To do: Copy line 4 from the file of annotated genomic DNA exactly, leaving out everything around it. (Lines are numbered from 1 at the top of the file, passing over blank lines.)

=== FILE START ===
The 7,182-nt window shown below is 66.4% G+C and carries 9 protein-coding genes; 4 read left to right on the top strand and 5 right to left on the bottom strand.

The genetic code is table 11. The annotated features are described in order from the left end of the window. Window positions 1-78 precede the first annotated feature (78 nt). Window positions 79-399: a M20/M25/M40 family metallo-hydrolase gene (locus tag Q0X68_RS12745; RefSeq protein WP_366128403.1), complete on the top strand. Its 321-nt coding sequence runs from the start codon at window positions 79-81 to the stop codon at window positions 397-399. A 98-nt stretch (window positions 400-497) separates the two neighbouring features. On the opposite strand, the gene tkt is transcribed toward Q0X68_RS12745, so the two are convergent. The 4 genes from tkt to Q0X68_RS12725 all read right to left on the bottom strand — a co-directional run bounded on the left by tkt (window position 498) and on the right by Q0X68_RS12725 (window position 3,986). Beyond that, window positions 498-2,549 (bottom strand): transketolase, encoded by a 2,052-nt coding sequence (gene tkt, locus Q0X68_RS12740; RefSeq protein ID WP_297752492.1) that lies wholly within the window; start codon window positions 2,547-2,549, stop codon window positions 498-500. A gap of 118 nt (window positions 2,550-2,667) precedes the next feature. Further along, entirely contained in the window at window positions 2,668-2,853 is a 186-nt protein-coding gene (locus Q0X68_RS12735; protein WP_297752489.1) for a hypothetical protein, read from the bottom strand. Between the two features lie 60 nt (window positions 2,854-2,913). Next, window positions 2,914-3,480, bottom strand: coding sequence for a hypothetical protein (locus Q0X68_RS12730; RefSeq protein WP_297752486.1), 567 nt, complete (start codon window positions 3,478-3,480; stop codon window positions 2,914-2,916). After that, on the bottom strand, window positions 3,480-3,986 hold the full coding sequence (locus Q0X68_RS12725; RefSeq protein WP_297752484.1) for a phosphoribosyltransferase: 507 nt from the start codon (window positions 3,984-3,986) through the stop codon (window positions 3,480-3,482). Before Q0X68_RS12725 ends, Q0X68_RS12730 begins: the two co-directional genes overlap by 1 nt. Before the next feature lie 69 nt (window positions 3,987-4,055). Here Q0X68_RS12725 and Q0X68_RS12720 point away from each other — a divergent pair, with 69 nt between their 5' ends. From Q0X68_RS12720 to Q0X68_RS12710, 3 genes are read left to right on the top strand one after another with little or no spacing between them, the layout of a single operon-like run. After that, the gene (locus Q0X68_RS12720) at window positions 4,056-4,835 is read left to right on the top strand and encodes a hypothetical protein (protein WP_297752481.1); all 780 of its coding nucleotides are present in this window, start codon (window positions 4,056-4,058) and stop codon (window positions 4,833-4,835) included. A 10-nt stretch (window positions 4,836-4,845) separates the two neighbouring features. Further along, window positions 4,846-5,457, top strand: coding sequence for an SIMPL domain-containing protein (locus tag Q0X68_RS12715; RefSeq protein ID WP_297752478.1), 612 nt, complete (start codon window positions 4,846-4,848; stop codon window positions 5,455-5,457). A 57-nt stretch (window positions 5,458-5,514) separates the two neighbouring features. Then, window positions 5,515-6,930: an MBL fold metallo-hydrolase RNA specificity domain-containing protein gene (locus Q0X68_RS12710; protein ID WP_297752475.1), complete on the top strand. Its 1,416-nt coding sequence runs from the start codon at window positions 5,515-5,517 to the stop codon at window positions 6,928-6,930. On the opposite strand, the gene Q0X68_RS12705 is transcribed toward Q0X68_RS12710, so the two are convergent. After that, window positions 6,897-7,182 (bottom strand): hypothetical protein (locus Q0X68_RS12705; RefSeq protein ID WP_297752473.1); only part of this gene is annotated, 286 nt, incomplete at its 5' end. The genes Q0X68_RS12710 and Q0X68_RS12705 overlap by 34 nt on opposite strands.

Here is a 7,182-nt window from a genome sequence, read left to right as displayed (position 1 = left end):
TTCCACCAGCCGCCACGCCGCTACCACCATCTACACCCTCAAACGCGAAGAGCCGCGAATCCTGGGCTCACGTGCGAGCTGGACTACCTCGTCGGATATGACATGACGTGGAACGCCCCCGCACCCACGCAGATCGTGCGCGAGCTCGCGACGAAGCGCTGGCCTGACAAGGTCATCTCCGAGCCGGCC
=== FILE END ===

TTCCACCAGCCGCCACGCCGCTACCACCATCTACACCCTCAAACGCGAAGAGCCGCGAATCCTGGGCTCACGTGCGAGCTGGACTACCTCGTCGGATATGACATGACGTGGAACGCCCCCGCACCCACGCAGATCGTGCGCGAGCTCGCGACGAAGCGCTGGCCTGACAAGGTCATCTCCGAGCCGGCC